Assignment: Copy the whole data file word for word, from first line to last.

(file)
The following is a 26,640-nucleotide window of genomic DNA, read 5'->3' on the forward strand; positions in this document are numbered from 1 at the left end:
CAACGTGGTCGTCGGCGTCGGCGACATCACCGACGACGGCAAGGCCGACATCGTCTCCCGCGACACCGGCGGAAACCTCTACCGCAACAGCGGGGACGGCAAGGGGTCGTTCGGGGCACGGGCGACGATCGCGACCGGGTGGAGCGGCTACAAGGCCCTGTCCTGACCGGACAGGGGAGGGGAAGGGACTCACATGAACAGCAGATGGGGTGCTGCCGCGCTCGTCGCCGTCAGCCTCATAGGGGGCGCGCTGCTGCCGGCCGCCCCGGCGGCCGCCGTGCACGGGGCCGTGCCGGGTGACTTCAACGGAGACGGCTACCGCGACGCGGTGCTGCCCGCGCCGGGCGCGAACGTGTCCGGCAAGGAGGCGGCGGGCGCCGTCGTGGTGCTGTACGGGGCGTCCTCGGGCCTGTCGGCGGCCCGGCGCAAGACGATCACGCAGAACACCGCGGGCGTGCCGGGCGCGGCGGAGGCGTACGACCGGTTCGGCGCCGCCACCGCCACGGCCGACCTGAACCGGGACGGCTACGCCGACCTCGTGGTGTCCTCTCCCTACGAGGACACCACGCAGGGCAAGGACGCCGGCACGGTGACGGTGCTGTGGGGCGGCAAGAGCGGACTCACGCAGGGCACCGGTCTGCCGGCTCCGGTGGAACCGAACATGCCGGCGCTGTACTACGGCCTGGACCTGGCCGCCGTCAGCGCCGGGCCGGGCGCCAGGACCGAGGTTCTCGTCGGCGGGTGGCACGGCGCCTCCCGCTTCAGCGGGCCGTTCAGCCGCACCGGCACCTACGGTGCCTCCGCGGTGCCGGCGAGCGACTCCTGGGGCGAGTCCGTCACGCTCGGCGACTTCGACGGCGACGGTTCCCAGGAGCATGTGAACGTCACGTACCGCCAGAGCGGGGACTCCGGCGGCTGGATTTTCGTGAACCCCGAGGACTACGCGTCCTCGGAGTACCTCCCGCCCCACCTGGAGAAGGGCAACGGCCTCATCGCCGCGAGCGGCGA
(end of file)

The following is a 26,640-nucleotide window of genomic DNA, read 5'->3' on the forward strand; positions in this document are numbered from 1 at the left end:
CAACGTGGTCGTCGGCGTCGGCGACATCACCGACGACGGCAAGGCCGACATCGTCTCCCGCGACACCGGCGGAAACCTCTACCGCAACAGCGGGGACGGCAAGGGGTCGTTCGGGGCACGGGCGACGATCGCGACCGGGTGGAGCGGCTACAAGGCCCTGTCCTGACCGGACAGGGGAGGGGAAGGGACTCACATGAACAGCAGATGGGGTGCTGCCGCGCTCGTCGCCGTCAGCCTCATAGGGGGCGCGCTGCTGCCGGCCGCCCCGGCGGCCGCCGTGCACGGGGCCGTGCCGGGTGACTTCAACGGAGACGGCTACCGCGACGCGGTGCTGCCCGCGCCGGGCGCGAACGTGTCCGGCAAGGAGGCGGCGGGCGCCGTCGTGGTGCTGTACGGGGCGTCCTCGGGCCTGTCGGCGGCCCGGCGCAAGACGATCACGCAGAACACCGCGGGCGTGCCGGGCGCGGCGGAGGCGTACGACCGGTTCGGCGCCGCCACCGCCACGGCCGACCTGAACCGGGACGGCTACGCCGACCTCGTGGTGTCCTCTCCCTACGAGGACACCACGCAGGGCAAGGACGCCGGCACGGTGACGGTGCTGTGGGGCGGCAAGAGCGGACTCACGCAGGGCACCGGTCTGCCGGCTCCGGTGGAACCGAACATGCCGGCGCTGTACTACGGCCTGGACCTGGCCGCCGTCAGCGCCGGGCCGGGCGCCAGGACCGAGGTTCTCGTCGGCGGGTGGCACGGCGCCTCCCGCTTCAGCGGGCCGTTCAGCCGCACCGGCACCTACGGTGCCTCCGCGGTGCCGGCGAGCGACTCCTGGGGCGAGTCCGTCACGCTCGGCGACTTCGACGGCGACGGTTCCCAGGAGCATGTGAACGTCACGTACCGCCAGAGCGGGGACTCCGGCGGCTGGATTTTCGTGAACCCCGAGGACTACGCGTCCTCGGAGTACCTCCCGCCCCACCTGGAGAAGGGCAACGGCCTCATCGCCGCGAGCGGCGA